Sunday, May 28, 2023

Freddie Mercury - Mary Austin : Hammer to Fall

 Here we stand or here we fall

History won't care at allMake the bed light the lightLady mercy won't be home tonight yeah
You don't waste no time at allDon't hear the bell but you answer the callIt comes to you as to us allWe're just waitingFor the Hammer To Fall
Oh ev'ry night and every dayA little piece of you is falling awayBut lift your face the western wayBuild your muscles as your body decays yeah
Toe your line and play their game yeahLet the anaesthetic cover it allTill one day they call your nameYou know it's time for the Hammer To Fall
Rich or poor or famousFor your truth it's all the same (oh no oh no)
Lock your door the rain is pouringThrough your window pane (oh no)Baby now your struggle's all in vain
For we who grew up tall and proudIn the shadow of the mushroom cloudConvinced our voices can't be heardWe just wanna scream it louder and louder louder
What the hell we fighting for?Just surrender and it won't hurt at allYou just got time to say your prayersWhile your waiting for the hammer to Hammer To Fall
It's gonna fallHammer, you know, Hammer To Fall
While you're waiting for the Hammer To Fall
Give it to me one more time

The other Freddie Mercury: inside the singer’s London home For three decades Mary Austin has been the custodian of the Queen frontman’s art-filled house. Now she is finally ready to sell its contents

I’m standing outside the plain green door of a house in London’s Kensington, huddled against an 8ft-high wall, seeking shelter from a persistent drizzle. Two young women under umbrellas approach the house tentatively, and one asks me, in a thick Italian accent, if this is the “Freddie Mercury Museum”. 

Not really, I reply. It is certainly the house where the famous Queen frontman lived during the 1980s, and this was the very wall that was bedecked with flowers and love-notes following Mercury’s death from an Aids-related illness in 1991. But it was not, and never has been, open to visitors, I explain. The two women leave, a little crestfallen, and I proceed, somewhat guiltily, through the door that has been opened for me.

Not only am I receiving the rare privilege of visiting Garden Lodge, the elegant and discreet Georgian-style villa designed for an artist couple in the early 20th century which Mercury acquired in 1980; I will also see it, for the last time, in exactly the condition in which he left it. The following day, all Mercury’s possessions, art works and furniture will be collected by Sotheby’s, to be displayed and then put up for sale in a series of auctions in September. 

I walk through a beautifully kept garden that’s dominated by a magnolia tree about to come into full bloom, and I’m greeted by Mary Austin, the woman who has been living at Garden Lodge for the past 30 years. I peek inside the entrance hall, and we may as well be in the Freddie Mercury Museum. One thing is for sure: I am in the company of the best, perhaps the only, person in the world suited to having been its custodian.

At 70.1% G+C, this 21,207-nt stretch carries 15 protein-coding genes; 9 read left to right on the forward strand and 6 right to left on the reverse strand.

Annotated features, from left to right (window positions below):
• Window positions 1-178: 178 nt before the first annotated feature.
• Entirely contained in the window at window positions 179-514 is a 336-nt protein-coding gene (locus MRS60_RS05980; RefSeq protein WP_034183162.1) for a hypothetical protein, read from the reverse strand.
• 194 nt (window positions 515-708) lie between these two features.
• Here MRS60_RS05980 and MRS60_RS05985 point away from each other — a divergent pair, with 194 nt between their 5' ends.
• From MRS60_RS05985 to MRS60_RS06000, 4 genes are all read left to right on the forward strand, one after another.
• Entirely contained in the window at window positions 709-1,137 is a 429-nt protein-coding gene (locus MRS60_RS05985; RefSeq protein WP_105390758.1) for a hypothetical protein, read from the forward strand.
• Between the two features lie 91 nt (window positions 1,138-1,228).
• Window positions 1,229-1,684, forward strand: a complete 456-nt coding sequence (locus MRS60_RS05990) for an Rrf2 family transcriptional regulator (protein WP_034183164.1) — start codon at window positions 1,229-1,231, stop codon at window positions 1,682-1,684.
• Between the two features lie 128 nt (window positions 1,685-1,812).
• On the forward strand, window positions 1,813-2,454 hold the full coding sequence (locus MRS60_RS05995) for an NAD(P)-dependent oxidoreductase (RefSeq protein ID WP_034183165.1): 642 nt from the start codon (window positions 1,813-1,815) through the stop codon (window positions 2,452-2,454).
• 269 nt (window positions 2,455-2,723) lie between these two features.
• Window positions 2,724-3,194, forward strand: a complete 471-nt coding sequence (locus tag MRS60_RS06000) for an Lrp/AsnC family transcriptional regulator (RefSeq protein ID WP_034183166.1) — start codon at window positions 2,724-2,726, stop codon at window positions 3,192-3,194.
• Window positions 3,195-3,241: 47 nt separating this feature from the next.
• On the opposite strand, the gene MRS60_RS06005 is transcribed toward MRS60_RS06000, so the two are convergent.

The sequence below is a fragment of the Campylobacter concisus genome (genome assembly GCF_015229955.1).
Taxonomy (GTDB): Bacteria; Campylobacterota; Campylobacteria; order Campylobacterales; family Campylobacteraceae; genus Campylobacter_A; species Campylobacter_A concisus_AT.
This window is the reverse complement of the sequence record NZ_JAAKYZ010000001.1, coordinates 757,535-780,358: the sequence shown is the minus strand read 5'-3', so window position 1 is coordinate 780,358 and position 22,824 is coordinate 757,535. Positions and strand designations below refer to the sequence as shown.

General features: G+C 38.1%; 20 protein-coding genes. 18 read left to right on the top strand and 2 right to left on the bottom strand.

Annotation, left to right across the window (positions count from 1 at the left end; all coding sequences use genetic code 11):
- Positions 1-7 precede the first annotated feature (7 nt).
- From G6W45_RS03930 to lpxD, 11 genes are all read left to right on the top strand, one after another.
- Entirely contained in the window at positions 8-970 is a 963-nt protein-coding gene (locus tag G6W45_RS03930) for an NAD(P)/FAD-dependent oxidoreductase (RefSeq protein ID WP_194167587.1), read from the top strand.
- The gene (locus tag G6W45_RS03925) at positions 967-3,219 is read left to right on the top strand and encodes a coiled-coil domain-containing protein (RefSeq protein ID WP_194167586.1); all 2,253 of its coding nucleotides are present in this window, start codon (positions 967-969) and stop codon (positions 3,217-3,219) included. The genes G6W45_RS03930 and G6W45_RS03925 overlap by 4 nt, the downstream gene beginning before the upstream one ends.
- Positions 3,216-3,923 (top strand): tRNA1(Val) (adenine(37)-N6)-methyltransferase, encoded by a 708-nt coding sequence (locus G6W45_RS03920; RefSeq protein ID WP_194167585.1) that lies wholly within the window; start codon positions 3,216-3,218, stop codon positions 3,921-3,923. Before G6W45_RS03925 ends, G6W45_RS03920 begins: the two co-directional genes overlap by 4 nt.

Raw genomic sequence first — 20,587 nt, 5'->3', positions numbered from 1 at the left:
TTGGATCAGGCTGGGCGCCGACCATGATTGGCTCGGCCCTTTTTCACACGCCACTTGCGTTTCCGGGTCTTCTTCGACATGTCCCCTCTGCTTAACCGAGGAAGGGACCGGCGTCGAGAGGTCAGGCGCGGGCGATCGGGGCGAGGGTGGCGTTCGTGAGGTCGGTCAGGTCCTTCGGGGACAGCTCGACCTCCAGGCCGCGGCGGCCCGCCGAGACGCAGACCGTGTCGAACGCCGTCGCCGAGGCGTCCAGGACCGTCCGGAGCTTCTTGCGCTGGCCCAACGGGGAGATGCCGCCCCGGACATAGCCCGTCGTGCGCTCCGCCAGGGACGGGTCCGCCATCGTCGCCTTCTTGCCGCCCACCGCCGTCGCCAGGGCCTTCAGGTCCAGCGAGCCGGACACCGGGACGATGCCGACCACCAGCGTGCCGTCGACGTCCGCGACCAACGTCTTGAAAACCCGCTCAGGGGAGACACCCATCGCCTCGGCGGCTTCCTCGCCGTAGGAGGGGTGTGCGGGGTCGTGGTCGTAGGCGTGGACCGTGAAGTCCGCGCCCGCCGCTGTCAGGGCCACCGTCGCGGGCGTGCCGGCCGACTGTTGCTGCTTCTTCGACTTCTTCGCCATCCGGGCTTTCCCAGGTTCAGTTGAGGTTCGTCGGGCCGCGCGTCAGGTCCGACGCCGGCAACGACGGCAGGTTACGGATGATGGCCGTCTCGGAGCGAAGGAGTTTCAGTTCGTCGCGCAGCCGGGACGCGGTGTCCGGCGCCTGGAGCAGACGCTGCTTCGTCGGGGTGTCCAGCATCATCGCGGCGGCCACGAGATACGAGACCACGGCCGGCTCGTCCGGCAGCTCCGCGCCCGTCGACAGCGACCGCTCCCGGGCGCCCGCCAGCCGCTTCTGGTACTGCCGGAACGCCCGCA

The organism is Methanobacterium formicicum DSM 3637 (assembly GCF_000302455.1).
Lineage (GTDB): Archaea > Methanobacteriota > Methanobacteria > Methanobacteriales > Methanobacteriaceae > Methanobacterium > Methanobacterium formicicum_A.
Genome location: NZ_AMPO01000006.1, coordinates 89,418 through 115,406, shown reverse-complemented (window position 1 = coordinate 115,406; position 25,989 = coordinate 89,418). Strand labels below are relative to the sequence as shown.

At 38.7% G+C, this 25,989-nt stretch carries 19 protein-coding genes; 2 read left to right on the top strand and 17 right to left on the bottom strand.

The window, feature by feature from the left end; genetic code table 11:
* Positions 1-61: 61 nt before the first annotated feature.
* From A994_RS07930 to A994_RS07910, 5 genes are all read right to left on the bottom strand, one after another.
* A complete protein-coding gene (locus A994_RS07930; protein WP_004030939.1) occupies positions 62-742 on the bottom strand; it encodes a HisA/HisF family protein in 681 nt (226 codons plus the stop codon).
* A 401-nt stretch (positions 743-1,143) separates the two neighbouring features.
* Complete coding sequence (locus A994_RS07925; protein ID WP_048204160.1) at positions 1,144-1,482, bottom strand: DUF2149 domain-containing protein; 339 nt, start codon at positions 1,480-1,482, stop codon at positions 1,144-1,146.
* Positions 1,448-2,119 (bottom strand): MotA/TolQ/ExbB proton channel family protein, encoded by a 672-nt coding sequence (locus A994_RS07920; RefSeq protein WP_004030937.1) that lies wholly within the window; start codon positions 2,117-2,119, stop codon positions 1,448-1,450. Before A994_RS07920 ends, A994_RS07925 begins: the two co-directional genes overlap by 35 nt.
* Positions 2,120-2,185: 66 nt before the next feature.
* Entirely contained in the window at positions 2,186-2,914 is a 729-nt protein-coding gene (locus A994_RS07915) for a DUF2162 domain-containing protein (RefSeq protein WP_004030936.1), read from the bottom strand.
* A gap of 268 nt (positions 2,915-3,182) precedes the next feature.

Austin is, famously, one of the most important people in Mercury’s turbulent life, and also one of the least quoted. The pair began a relationship in the early 1970s, before splitting up in the middle of that decade. But they remained best friends. The singer’s numerous references to her during his life — the 1975 ballad “Love of My Life” was dedicated to her — attests to his dependence on her quiet support. He left Garden Lodge, and all its possessions, to Austin in his will.

Freddie Mercury on stage wearing an ermine trimmed crown and red velvet cloak, also with ermine trim
Freddie Mercury performing with Queen in 1986, wearing the crown and cloak that will be among the items on offer in Sotheby’s auctions © Getty Images

She, in turn, has remained silent on their relationship, and indeed on any other aspect of his life. Given Mercury’s similar reluctance to talk to the media, their story remains remarkably private, often displaced by opportunistic scandalmongers and writers of fiction.

But Garden Lodge has a few stories of its own to tell. We walk through the light-filled drawing room, and one painting stands out: it is by the late 19th-century Hungarian painter Géza Vastagh, “Young Boy on a Sofa”It shows a flamboyantly dressed youth with long hair, staring straight ahead, as if into the painter’s own eyes.

It is hard not to imagine that Mercury was looking at a version of himself. But there was something more than that, Austin tells me. The painting was hung very deliberately at an angle adjacent to the garden. As Mercury became bed-ridden during the final days of his illness, he could at least take comfort that he could still “see” his beloved garden through the bohemian boy’s vicarious gaze.

A few weeks later, I meet Austin at Sotheby’s London office to talk about the sale. She is a slight and softly spoken woman, and despite her lack of experience in talking about her life with Mercury, she speaks calmly and clearly of their time together. We talk about the couple’s early days following their meeting in Kensington’s famous Biba store, where Austin worked, and their initial shopping expeditions among the stalls of west London’s weekend markets.

Their first purchase was a spindle back chair. “He saw it in a Fulham Road basement. We didn’t have much money, but eventually he paid £5. He brought it home, it was in terrible condition, he glued it back together, but it still kept falling apart.” It is hard to imagine, the already extrovert rock-star-in-the-making studiously gluing a Victorian piece of furniture together. “Oh, then there were the studio cushions!” she says. “He made loads of them. He cut all the fabrics and sewed them together.” …

One of Freddie Mercury's oldest friends is to auction an intimate collection of 1,500 items belonging to the late Queen star, including some of his handwritten lyrics and riotous stage costumes.